Perpetual license = £358 x 3 (assuming CS6,7,8) = £1,074 (all payments in full, upfront).

     

    Cloud = £328 + £562 + £562 = £1,452 (all monthly payments)

     

    That's over 5 years or more with all Cloud benefits and more software and services added to the Cloud every year for no extra cost. If one extra software proves useful to you, the Cloud has paid for itself.

     

     

    Or, you could hedge your bets, take out the first 12 months of Cloud for the cheaper monthly rate on a 12 month plan then upgrade to CS6 just before CS7 ships so that you're still eligible for the CS8 upgrade cycle.

     

    Bear in mind also that Adobe's long term plan seems to be to discontinue perpetually licensed software and go Cloud only for all software delivery. That's speculation based on mounting evidence from Adobe and Adobe-watchers online. So the Cloud is something to start planning for now anyway.

     
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  • Currently Being Moderated
    Dec 10, 2012 4:41 PM   in reply to whatalotofrubbish
    If you are on the cloud do you have to download Dreamweaver each time that you want to use it?

    Of course not.  Cloud software is no different from the full scale, stand alone software that you already know & love.  The only major difference is how you pay for it -- monthly instead of one lump sum.  You download & install Cloud software as a desktop application to your PC, Mac or Tablet.  No different than the perpetual licensed software.

    Can you use it if you are not on line?

    Yes.  I do it quite often.  However, once every month you need to be on line so the Cloud can confirm your status and alert you to any updates that are available.  You'll be given plenty of opportunity to do this.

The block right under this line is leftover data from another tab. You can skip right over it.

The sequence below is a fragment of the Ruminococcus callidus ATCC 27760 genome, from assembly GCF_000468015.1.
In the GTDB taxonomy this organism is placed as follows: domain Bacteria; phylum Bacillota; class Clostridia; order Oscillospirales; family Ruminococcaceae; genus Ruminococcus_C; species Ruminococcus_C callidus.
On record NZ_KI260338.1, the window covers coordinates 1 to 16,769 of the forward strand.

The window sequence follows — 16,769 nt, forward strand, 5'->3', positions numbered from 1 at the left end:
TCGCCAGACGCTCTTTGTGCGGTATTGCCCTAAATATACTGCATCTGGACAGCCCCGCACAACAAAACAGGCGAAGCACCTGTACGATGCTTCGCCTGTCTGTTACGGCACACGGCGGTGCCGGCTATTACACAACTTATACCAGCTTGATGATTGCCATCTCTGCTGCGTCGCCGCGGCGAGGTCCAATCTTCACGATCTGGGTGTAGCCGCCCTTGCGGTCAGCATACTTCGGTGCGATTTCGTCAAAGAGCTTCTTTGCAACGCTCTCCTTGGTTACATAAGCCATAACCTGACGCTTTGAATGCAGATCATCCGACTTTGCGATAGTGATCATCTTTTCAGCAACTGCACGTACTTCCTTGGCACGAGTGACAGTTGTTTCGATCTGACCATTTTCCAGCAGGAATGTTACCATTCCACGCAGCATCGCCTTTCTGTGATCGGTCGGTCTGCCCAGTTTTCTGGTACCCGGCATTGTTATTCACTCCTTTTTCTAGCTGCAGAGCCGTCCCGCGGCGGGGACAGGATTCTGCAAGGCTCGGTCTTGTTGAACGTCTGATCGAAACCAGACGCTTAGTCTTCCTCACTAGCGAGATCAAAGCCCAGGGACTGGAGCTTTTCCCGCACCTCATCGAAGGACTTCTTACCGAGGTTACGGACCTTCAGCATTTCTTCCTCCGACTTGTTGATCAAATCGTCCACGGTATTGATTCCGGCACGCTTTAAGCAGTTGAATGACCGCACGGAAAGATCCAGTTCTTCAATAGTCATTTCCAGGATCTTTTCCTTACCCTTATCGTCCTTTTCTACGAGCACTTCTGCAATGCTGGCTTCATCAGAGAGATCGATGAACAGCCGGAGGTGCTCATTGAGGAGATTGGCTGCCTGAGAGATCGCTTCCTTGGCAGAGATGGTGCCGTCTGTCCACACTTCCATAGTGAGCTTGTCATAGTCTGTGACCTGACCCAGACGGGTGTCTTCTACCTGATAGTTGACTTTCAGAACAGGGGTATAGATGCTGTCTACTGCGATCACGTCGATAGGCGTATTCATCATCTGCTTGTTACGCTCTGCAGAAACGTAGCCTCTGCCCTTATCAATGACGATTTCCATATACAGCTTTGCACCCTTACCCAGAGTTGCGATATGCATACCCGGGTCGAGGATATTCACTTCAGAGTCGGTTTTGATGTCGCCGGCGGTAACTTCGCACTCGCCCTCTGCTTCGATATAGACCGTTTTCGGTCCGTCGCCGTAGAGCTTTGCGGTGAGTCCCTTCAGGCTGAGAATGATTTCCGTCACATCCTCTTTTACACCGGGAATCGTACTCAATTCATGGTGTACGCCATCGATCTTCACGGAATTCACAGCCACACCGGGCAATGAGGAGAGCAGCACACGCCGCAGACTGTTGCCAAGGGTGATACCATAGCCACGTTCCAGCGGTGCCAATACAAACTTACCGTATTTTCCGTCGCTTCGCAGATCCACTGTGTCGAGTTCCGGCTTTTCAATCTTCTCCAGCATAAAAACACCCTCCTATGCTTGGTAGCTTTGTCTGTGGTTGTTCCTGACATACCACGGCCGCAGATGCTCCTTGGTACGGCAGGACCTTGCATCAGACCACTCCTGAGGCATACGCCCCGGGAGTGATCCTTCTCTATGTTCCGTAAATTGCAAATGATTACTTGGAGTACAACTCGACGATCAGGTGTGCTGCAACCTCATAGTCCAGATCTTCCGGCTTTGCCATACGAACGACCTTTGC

BTW: You're under no obligation to use the free Cloud space for storing files unless you want to store files there.  I do this as a backup.  But I  keep work files on my computer as I always have.

     

    A free Business Catalyst account also comes with the Cloud but again, you're under no obligation to use it if you decide not to.

     

     

    Nancy O.

     
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  • Currently Being Moderated
    Dec 10, 2012 5:16 PM   in reply to whatalotofrubbish

    The Creative Cloud FAQ addresses many of these questions

    http://www.adobe.com/products/creativecloud/faq.html

     
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  • Currently Being Moderated
    Dec 11, 2012 5:23 AM   in reply to whatalotofrubbish

    As I understand it, you would still be able to use the standalone 5.5 as long as you have an operating system that supports it.

     

    Chris

     
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  • Currently Being Moderated
    Dec 11, 2012 5:43 AM   in reply to cdeatherage

    I believe you can continue to use it as an application but not for an upgrade since that would have been used going to the Cloud.  You might want to check with Adobe for clarification on that though.

     
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  • Currently Being Moderated
    Dec 11, 2012 8:31 AM   in reply to whatalotofrubbish

    Damn I totally missed that you are working for a non-profit. I apologize about that, but for future reference Adobe does offer non-profit pricing but it's only direct from them.

     

    http://www.adobe.com/volume-licensing/non-profit.html